Carl Meacham is director of the Americas Program at the Center for Strategic and International Studies, a Washington, D.C.-based nonpartisan foreign policy think tank. He spoke to the Trib about what Cuban President Raul Castro's recently announced plan to step down when his term ends in 2018 means to Cuba and the United States.
Q: With the recent selection of Miguel Diaz-Canel as Cuban first vice president, there now appears to be an heir apparent to Castro. How significant do you believe that is?
A: I think you have to look at what happens out of Havana with a very realistic and tempered approach. On the one hand, the announcement was made that there is going to be some sort of finality to the long-standing authoritarian rule of the Castro brothers. You'd say that's a positive development. On the other hand, you want to know how that will happen. You want to know if there is going to be an election. You want to know who is going to be able to participate in such an election. You also want to know if between now and 2018, the transition will be a real one. Are they going to start dealing with the dissident community in Cuba? Are they going to start dealing with the human rights concerns that we have with Cuba here in the United States and in other parts of the world? I mean, where is the meat on the bone to this announcement?
Q: So you're skeptical that any meaningful change will occur?
A: What happens in Cuba needs to be viewed with a bit of skepticism because of the track record we've seen in the past. Is this going to be a democratic opening, or is it just going to be the leadership in Cuba designating another leader that's in line with their views on a lot of these sensitive issues like the human rights concerns? How are the folks in Cuba going to ensure that this (transition) actually occurs? Are there steps being put forth to make this transition a reality?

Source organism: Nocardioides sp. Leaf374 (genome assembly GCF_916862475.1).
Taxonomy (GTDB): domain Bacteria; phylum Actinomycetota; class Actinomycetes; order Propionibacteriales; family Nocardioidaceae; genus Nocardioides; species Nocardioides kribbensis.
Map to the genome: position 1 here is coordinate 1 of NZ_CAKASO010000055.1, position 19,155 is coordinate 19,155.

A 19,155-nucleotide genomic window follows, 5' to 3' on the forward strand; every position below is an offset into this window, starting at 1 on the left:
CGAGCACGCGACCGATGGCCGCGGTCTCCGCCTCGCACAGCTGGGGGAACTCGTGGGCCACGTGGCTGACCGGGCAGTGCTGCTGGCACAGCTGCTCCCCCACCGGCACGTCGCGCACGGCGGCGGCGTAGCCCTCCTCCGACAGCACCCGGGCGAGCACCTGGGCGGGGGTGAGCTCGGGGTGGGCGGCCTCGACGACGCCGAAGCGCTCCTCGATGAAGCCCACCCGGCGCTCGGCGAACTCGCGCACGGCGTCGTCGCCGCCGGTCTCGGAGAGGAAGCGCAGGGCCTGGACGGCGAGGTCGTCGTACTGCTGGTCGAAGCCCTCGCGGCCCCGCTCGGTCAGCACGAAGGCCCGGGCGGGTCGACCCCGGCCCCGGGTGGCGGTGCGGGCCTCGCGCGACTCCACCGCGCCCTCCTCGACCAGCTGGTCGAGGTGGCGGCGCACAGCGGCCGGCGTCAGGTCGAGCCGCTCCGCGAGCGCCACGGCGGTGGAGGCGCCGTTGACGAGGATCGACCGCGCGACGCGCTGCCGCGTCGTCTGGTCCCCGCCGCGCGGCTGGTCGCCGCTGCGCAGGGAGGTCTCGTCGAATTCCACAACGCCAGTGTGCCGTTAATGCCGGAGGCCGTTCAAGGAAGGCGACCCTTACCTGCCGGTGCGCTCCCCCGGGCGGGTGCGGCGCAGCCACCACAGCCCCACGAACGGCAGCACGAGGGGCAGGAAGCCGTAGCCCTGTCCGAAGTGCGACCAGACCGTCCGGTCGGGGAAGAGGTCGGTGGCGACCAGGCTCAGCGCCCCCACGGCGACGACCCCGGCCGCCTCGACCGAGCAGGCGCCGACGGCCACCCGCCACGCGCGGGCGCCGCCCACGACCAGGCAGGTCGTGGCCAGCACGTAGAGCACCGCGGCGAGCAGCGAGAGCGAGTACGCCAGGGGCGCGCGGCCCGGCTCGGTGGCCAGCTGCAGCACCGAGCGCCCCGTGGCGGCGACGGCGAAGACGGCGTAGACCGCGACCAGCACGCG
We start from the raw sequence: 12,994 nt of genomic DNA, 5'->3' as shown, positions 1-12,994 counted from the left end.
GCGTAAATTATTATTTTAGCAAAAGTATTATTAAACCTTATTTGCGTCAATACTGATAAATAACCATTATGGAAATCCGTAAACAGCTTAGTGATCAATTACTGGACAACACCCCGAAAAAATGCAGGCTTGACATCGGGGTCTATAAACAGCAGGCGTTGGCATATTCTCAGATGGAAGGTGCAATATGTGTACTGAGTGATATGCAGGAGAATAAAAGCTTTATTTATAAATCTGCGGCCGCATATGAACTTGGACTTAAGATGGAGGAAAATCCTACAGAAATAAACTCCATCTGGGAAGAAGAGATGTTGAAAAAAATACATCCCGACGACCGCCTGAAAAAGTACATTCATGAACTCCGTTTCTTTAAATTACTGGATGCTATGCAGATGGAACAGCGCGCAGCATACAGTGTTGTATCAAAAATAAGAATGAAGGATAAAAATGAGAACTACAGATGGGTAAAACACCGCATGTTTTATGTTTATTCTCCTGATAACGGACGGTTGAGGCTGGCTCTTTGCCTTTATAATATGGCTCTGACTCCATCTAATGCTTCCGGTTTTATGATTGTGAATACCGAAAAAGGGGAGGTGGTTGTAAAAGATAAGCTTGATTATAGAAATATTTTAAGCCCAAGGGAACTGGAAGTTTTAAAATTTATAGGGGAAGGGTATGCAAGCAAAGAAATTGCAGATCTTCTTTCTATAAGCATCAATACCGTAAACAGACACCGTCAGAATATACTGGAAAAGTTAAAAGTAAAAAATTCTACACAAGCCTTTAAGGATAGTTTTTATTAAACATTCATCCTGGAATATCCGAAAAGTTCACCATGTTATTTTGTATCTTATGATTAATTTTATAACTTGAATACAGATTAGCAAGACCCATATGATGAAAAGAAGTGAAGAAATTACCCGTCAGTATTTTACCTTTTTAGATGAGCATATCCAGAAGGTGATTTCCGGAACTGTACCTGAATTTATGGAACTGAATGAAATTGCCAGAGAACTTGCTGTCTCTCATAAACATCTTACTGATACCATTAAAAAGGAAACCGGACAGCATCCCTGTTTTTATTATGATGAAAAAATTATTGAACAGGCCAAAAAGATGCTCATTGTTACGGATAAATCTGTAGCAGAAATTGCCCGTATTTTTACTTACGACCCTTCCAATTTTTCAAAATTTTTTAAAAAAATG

Q: The Boston Globe has reported that Secretary of State (John) Kerry is reviewing U.S. policy regarding Cuba, and there have been discussions about lifting the designation of Cuba as a state that sponsors terrorism. Do you see any significant changes in U.S. policy resulting from the Castro announcement and Diaz-Canel being named his likely successor?
A: I don't believe the United States should be reacting to Cuba. We should be focusing more on how we want to shape a policy toward Cuba that's beneficial to the United States and its interests. The conversation about changing the designation of Cuba would entail a multi-agency process to assess (whether) the Cubans are still a threat with regard to biological agents, the things they were accused of working on or had worked on in the '80s and I think part of the '90s. Will this event in Cuba kick that process off? It could, (but first) we need more substantive information as to what (the coming leadership change) really means.
Q: What kind of substantive information?
A: I think we (need) to see specific changes in policies in Cuba, policies having to do with human rights, freedom of expression, opening up the business sector for Cubans. If this is the signal event to start that process, then I think that's a very positive thing. But you can't say (that's going to occur) without knowing more details. With Cuba, nothing is simple.
Eric Heyl is a staff writer for Trib Total Media (412-320-7857 or firstname.lastname@example.org).
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